As I mentioned before, I am not a fan of Objectives but if you choose to include one here is an example of one that in my opinion is acceptable.

OBJECTIVE: To secure a challenging position where skills, motivation,and performance will be utilized for mutual profit.

This is short, sweet, and to the point. Happy Hunting!!

August 19, 2008

Do Employers Really Use Myspace?

Take a look at the article from highlighting a professional friend of mine, Lisa Graham. Lisa is a great recruiter and has a great deal of success from recruiting on social networking sites. Interestingly enough, the article that highlights Lisa was written after she posted a comment on someone else's article post. See below.


Do Employers Really Hire Candidates from Facebook and MySpace? FurstPerson / Sprint Does.
I recently read an article at ERE and noticed a comment posted to it by Lisa Graham, Client Relationship Manager for FurstPerson / Sprint. Lisa's comment caught my eye because she wrote that she's made four good hires from MYSpace and had multiple potential candidates ask questions about her positions and express interest in them. She's had similar responses from Facebook. And to make her comment even more intriguing, she admitted to being a relative newbie as she's only been using MySpace and Facebook for about six months.
I emailed Lisa to ask her to share her wisdom and she very kindly obliged right away. Lisa hires for Sprint's contact center in Oklahoma City. They focus on tech support but have some customer service positions available as well but the customer service department is smaller and her group does not hire for it very often.

The tech support group has three tiers: tech, advanced tech, and tickets. Her group hires only for the first level tech support. Employees in that area are promoted into the higher two groups. Together they support Sprint's wireless devices including some of the more complex BlackBerry and other PDA-style phones and the wireless air cards. As you can imagine, their workforce skews young. Sprint's only age requirement is that the employees must be over the age of 18 and they do hire some retirees but the tech skills they're looking are more commonly found in younger rather than older employees and they're even more commonly found amongst people who are using these sites as the ability of a candidate to use the sites at all indicates that they're at least somewhat tech savvy. Which leads us to Lisa's decision to use MySpace and Facebook as part of her recruiting arsenal.

So what did Lisa do? On MySpace she created a personal profile, set it to private, and then placed a classified ad. She checks her MySpace account daily to answer any emails she receives regarding and to-date has hired at least four candidates and had numerous interested inquiries from candidates. She tries to update her ads at least once a month and sometimes even more frequently depending on the number of positions she has available.

On Facebook, she set up her entire profile as one big recruitment ad. She lists events for any on- or off-site job fairs she attend or hosts and has joined area networks so when she posts information about her job fairs to her page that information also gets displayed on the area network pages. She's also purchased Facebook Flyer advertising to be sent out to the network in her area and looks for people that she knows and adds them to her friend list to build her network. LIsa has also posted ads in the marketplace. As she does with MySpace, Lisa checks her Facebook email daily and keeps her page updated.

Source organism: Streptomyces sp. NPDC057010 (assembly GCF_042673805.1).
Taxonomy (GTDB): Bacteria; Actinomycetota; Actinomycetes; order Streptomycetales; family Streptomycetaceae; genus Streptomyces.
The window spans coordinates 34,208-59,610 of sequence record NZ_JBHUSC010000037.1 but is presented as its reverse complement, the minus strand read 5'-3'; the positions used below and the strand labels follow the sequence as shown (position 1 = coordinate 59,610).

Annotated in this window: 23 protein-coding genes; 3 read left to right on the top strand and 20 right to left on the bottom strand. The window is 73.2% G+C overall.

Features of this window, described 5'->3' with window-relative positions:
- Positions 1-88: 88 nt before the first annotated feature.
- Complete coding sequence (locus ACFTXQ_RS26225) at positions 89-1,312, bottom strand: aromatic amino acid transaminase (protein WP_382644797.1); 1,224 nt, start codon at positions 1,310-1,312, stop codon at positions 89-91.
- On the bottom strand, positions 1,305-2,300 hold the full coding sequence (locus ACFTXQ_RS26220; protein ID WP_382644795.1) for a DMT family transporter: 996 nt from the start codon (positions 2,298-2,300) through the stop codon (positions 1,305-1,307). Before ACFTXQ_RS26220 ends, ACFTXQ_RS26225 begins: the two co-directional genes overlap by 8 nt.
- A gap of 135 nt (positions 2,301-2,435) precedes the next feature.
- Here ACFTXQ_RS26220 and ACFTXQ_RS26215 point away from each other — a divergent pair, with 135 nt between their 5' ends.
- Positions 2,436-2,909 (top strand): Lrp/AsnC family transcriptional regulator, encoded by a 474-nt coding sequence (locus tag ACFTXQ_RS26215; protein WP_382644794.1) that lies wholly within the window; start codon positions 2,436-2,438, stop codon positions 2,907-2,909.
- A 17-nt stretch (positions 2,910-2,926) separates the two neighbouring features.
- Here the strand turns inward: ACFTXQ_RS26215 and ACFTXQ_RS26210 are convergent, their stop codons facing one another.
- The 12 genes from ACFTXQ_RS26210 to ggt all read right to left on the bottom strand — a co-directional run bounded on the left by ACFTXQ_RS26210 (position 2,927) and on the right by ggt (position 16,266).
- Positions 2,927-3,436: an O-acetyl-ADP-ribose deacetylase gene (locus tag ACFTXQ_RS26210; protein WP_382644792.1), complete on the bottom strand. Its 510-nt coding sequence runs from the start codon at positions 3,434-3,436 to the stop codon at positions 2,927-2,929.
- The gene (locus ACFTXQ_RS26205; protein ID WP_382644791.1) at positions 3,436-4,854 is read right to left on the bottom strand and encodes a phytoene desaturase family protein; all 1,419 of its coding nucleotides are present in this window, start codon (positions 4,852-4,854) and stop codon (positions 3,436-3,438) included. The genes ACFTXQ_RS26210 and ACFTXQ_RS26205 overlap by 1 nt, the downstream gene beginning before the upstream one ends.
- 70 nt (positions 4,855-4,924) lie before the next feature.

Interestingly, Lisa's efforts so far on Bebo have so far failed to bear fruit. Bebo is more popular amongst high school students than Facebook (average user age 25) and MySpace (average user age 35). Perhaps she will need to adapt her strategies and tactics for Bebo or perhaps the demographics are too different and she'll end up abandoning her Bebo efforts. Time will tell.
Lisa's story is inspiring. Too often I hear recruiters and hiring managers bad mouth social networking sites such as Facebook and MySpace as being wastes of time. When I scratch the surface a bit most of them either haven't spent any time on the sites at all or haven't invested nearly enough to form an accurate opinion. Lisa took the plunge and continues to invest time virtually every day. She understands that first and foremost these sites are about networking so she networks. She keeps her pages updated so that her "friends" are continually reminded in a soft sell way about her and the opportunities she has available. They may not all have been interested in working in tech support for Sprint six months ago when Lisa first started using the sites and they may not be today but some have been and some will be. And Lisa has hired some already and will certainly hire some more.


Why a Vacation May be Good for Your Job Search??

I just got back from a much needed week long trip to Orlando. More than anything, it was nice to get away. Away from reality, away from stress, and far away from work to decompress and reflect with a new and fresh perspective. This Monday, I came back to the real world with a blackberry list full of ideas and an improved focus on what my team needed to do to be successful.

This is also true for your job search. It's easy to get caught up in the mundane day to day stresses waiting for that one phone call to change your life. It's easy to obsess and I know because I've been there. Even a short vacation and what I classify as a vacation is anything longer than an extended weekend is a good idea to help reinvigorate and reinvent yourself. You don't have to go far or break the bank to get that much needed perspective that only a vacation can bring.

While you're out, take inventory and put yourself in the hiring manager's shoes. What signals are you, as the candidate sending to prospective employers. Is it confidence or desperation? Take a step back and access the situation. Are your marketing materials up to snuff and what about your networking? Can you say for 100% certainty that you have been fully prepared and given it your all when following every job lead and resume you've submitted? Chances are there is always something we can improve upon. And a vacation is just the time for to give yourself a real, honest, and unbiased assessment.